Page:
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Baby Doll (1956)

Cast: Karl Malden, Karl Malden, Carroll Baker, more...
Director: Elia Kazan, Elia Kazan
    see all cast/crew...
Studio: Warner Home Video
Genre: Classics, Cult, Classic Comedy, Classic Drama
Running Time: 114 min.
Languages: English
Subtitles: English, Spanish, French
    see additional details...

Tennessee Williams' 27 Wagons Full of Cotton was the basis for this steamy sex seriocomedy. Karl Malden stars as the doltish owner of a Southern cotton gin. He is married to luscious teenager Carroll Baker, who steadfastly refuses to sleep with her husband until she reaches the age of 20. Her nickname is "Baby Doll", a cognomen she does her best to live up to by lying in a crib-like bed and sucking her thumb. Enter crafty Sicilian Eli Wallach (who like supporting actor Rip Torn makes his film debut herein), who covets both Malden's wife and business. Malden's jealously sets fire to Wallach's business, compelling Wallach to try to claim Baby Doll as "compensation." Heavily admonished for its supposed filthiness in 1956 (it was condemned by the Legion of Decency, which did more harm to the Legion than to the film), Baby Doll seems a model of decorum today--so much so that it is regularly shown on the straight-laced American Movie Classics cable service. ~ Hal Erickson, All Movie Guide

Please Note: This title is also available in

  • Tennesse Williams Film Collection

  • GreenCine Member Reviews

    Nearly Unwatchable by notrust August 27, 2006 - 2:04 PM PDT
    2 out of 10 members found this review helpful
    First, a couple of biases of mine should be explained. I don't go to stage plays, so I still get Tennessee Williams and Tennessee Ernie Ford confused sometimes. And I stay away from movies with scenes of people arguing endlessly for no good reason. And finally, I usually find fake accents annoying, especially when they are badly done southern drawls that seem to fade in and out. An of this example would be the TV series "In the Heat of the Night". Every New York or California actor seems to think they can just add a little twang to their voice and become a convincing southerner.

    The film is a kind of stagey, black and white, 1950's "sex comedy" about a 40-ish man (Karl Malden) who wants his teenage wife (Carrol Baker) to sleep with him, but she won't. Malden later burns down a competitor's (Eli Wallach) cotton gin. The Wallach character then steals Malden's wife's affections as well as his cotton gin as payback. That's the entire plot. There is nothing but arguing going on during the other 95% of the movie. Endless arguments to me are a sure sign that the writer has run out of ideas. I admit that I had to turn the sound off about 30 minutes into the movie and just watch the captions because the phony southern accents were sooooo annoying, especially during the extended argument scenes.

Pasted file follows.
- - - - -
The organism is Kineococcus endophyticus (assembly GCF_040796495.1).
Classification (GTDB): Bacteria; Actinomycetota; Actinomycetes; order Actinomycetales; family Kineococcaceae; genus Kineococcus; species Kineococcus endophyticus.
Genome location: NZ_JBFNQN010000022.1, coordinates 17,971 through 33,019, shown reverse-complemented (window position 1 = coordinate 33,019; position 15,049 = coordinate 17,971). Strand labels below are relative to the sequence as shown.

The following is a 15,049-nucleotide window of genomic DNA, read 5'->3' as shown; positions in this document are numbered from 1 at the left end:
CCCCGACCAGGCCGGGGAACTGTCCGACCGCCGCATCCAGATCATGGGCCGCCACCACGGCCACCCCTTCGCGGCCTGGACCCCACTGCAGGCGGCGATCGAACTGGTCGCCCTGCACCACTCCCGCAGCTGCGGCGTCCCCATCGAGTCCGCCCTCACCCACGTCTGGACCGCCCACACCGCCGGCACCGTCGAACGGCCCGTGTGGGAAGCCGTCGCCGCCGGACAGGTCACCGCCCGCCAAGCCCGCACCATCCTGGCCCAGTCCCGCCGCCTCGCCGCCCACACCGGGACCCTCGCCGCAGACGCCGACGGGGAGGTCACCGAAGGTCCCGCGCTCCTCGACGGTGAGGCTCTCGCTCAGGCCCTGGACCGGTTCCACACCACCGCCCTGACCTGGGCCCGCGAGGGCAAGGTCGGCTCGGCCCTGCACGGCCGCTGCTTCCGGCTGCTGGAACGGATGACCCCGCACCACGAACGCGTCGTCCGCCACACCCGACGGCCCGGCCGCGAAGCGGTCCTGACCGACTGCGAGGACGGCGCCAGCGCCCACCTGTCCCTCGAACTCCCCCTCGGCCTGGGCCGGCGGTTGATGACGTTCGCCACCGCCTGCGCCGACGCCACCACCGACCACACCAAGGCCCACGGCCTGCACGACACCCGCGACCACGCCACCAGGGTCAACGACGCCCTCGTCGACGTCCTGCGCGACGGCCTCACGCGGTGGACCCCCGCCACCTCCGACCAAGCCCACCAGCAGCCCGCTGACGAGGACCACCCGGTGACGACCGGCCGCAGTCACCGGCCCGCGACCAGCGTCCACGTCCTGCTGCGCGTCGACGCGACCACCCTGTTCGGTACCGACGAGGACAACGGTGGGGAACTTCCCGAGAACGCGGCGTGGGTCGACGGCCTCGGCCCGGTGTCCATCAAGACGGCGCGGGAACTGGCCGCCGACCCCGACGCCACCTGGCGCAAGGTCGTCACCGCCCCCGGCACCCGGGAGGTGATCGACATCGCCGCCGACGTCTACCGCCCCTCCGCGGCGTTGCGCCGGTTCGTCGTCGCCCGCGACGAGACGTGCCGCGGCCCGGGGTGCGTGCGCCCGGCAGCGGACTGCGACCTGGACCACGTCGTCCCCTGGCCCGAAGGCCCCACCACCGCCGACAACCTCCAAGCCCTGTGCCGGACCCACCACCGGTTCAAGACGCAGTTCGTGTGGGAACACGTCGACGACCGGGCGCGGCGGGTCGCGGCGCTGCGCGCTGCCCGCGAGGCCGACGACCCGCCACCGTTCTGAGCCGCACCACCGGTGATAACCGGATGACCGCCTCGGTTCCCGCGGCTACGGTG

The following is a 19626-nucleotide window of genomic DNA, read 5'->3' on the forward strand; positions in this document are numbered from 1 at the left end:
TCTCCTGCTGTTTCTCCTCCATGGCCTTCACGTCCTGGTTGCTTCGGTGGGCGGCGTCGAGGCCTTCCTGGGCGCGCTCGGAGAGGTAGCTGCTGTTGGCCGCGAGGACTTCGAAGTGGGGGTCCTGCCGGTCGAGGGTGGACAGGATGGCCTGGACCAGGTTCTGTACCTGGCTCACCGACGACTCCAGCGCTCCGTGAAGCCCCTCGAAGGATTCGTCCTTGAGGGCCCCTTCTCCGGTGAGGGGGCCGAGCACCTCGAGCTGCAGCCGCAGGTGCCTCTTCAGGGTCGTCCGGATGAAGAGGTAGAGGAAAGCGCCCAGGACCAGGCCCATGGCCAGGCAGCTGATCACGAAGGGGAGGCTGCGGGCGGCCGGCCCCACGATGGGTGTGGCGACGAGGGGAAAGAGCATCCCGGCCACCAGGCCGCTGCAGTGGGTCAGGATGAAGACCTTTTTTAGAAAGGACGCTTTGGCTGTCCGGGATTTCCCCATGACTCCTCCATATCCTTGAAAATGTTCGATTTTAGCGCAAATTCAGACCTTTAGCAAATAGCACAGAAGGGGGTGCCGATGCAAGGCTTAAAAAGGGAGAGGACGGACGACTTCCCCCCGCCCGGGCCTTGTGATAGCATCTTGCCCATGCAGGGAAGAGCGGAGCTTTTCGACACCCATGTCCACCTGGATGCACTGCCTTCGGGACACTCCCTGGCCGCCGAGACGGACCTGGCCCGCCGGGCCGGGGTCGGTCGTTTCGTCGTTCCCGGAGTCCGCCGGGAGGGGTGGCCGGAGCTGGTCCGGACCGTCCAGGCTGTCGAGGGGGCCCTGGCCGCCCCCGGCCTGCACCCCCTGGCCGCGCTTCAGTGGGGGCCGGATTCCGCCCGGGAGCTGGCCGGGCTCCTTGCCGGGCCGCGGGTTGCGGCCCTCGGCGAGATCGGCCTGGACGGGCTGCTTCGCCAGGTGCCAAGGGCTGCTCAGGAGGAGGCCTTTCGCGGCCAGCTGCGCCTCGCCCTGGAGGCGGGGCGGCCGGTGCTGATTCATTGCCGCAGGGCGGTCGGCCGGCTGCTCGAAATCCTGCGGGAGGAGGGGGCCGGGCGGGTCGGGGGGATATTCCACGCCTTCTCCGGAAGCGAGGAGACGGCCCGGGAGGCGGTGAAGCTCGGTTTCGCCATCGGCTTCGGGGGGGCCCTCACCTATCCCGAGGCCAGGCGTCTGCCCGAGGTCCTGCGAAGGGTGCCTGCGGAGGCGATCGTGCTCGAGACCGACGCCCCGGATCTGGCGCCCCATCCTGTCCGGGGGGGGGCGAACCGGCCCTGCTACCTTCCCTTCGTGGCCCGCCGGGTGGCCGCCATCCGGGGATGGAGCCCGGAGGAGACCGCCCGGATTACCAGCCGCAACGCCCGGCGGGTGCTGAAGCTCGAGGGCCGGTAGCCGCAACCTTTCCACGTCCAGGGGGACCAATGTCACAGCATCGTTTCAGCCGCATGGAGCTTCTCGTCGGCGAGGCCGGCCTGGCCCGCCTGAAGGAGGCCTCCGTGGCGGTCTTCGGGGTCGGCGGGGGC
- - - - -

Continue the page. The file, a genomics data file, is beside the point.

I thought the actors were all extremely unappealing, especially the lead Baby Doll character. What a car wreck! The audience is supposed to like her, but I have no idea why, except possibly pity or lust. She is apparently irresistable to the local men, because when she goes out in public, there are always shots of drooling slack jawed yokels watching her. I guess this is so the audience will know she's really sexy, in case they hadn't yet noticed.

    The humor was flatter than a 50 year old can of beer. An aunt living with the couple screams when the phone rings because she's afraid of it. Black cotton gin workers sit around in he shade and laugh hysterically at the main characters during their endless arguments. I guess this is so the audience will know the argument is funny, in case they hadn't yet noticed. The house falls apart from time to time. And there are some old hound dogs who follow the actors around while they argue with each other, but unfortunately the dogs are usually the most interesting thing on the screen.

    Watching the extra features on the disc, it appears that this movie was very controversial in 1956 when released, and was pulled from distribution due to its "pornographic" content. However, all this controversy did nothing to improve the quality of the movie. 50 years later it still lacks any serious literary, artistic, political, or scientific value. I found the film is patently offensive due to its flaccid 1950's style sexual pandering, unappealing characters, endless arguing, dated humor, and really annoying phony southern accents.

    GreenCine Member Rating

    (Average 7.10)
    29 Votes
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